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Electricity tunes liquid microlens

22 Jan 2003

Applying a voltage to a liquid microlens alters its position and focal length.

Researchers at Bell Labs, US, have made a 2mm-diameter liquid microlens with a position and focal length that can be adjusted by applying a voltage. The team is now using the lens in optical switching and optical signal processing. (Applied Physics Letters 82 316)

The lens is made from a droplet of a transparent conductive liquid placed on a substrate covered with a special coating. A set of electrodes underneath the substrate controls the position and shape of the lens.

"The method we use to control the liquid droplet can be applied to a wide range of materials," Tom Krupenkin of Bell Labs told Optics.org. "Using polymeric liquids, which can be solidified by UV radiation, allows us to convert a liquid lens to a custom-made solid lens and lock in its optical properties."

The microlens sits on a layered structure. The base layer is indium tin oxide (ITO) glass containing four control electrodes with an outer diameter of 3mm. The ITO is covered by a 150-nm layer of silicon nitride and a 1-µm layer of a fluoropolymer, which provides a low-energy, low hysteresis surface.

This approach overcomes a phenomenon called contact-angle hysteresis where factors such as chemical contaminants and surface roughness pull the liquid lens away from the natural angle it should make with a solid substrate.

To eliminate this effect, Krupenkin and colleagues use a thin layer of lubricating fluid (silicone oil) to isolate the liquid droplet from surface inhomogeneities. "Our droplet "floats" on this thin lubricating layer and never directly interacts with the rigid substrate," he says.

To date, a 6 µl droplet of potassium sulfate has been used to create a lens that is approximately 2 mm in diameter. But Krupenkin says that, in principle, diameters between several tens of microns and several millimeters are possible.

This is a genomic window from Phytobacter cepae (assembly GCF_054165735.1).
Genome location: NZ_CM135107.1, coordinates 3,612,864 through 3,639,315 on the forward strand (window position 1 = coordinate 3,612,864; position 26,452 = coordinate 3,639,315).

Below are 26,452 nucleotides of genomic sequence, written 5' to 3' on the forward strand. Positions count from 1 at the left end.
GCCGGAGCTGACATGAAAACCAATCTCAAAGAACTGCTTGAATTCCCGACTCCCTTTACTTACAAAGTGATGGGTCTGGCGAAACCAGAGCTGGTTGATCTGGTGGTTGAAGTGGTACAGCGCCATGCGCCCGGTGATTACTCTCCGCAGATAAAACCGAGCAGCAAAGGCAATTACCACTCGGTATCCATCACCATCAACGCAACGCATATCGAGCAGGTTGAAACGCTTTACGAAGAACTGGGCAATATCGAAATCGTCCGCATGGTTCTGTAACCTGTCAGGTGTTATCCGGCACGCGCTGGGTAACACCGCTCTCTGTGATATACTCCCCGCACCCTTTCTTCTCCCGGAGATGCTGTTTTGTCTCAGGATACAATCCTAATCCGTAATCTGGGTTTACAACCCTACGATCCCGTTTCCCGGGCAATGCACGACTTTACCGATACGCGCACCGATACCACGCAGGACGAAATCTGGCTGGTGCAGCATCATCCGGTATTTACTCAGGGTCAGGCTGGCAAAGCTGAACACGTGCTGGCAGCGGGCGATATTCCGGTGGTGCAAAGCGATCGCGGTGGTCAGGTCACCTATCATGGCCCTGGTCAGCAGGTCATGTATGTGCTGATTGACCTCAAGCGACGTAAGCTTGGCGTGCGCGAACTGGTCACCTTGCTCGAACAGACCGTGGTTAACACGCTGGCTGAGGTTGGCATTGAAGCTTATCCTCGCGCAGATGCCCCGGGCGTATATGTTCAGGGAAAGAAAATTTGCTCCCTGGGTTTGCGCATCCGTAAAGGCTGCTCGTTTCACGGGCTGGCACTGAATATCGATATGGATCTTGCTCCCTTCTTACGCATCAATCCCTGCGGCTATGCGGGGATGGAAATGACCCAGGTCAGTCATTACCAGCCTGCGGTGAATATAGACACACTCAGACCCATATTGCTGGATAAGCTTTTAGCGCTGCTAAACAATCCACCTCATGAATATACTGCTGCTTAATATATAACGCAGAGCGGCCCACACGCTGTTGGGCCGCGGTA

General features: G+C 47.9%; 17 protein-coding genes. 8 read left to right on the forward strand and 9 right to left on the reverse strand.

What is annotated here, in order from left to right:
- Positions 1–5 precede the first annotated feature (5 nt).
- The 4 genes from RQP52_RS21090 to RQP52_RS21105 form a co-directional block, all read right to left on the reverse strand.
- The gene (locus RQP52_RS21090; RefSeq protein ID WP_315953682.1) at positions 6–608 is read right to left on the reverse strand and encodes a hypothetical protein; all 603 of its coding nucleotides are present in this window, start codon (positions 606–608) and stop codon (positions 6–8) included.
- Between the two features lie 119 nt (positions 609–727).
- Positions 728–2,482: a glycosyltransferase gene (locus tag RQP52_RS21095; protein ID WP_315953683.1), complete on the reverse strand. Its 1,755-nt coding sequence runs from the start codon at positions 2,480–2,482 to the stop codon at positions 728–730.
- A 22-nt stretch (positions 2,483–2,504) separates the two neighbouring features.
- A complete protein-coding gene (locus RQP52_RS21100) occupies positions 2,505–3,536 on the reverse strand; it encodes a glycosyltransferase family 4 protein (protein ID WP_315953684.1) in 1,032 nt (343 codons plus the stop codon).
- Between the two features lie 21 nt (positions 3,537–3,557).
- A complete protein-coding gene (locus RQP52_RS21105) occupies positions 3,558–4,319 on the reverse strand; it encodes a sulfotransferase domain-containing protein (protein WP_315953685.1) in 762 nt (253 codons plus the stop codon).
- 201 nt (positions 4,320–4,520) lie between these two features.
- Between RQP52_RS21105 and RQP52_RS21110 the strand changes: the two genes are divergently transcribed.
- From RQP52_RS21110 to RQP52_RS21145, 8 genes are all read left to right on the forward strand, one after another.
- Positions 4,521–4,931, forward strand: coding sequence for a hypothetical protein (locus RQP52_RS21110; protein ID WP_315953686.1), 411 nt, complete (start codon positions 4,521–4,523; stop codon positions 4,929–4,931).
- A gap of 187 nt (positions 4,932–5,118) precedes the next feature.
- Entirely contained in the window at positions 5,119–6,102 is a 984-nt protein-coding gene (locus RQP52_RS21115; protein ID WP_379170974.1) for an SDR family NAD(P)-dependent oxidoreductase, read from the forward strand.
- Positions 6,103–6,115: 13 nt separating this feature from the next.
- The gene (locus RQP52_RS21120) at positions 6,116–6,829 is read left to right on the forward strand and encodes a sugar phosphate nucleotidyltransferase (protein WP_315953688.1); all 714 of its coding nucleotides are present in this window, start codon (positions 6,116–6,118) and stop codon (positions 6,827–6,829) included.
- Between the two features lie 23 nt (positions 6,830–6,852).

Voltages as low as 10V can induce changes in the lens's focal length. "The maximum change in focal length in this experiment was about 20%," he says. "But in other experiments we changed the focal length over 100%. Further refinement should allow changes of several hundred percent."

The radius of the electrode pattern determines the maximum lateral displacement of the lens. Krupenkin says there is no intrinsic limitation on this. "It's basically a design choice that can be tailored to the application," he says. By applying biased voltages to neighboring electrodes, the team saw the lens's position adjust by about 35% of its diameter.

The time response of the microlens is approximately 5 ms. The team also say all behaviour is fully reversible and reproducable.

Having successfully demonstrated a proof-of-principle microlens, Krupenkin and colleagues are now building optical components such as tunable optical filters and attenuators. They are also using polymeric liquids to obtain "lockable" microlenses as well as organic molten salts.

Jacqueline Hewett is news reporter on Optics.org and Opto & Laser Europe magazine.

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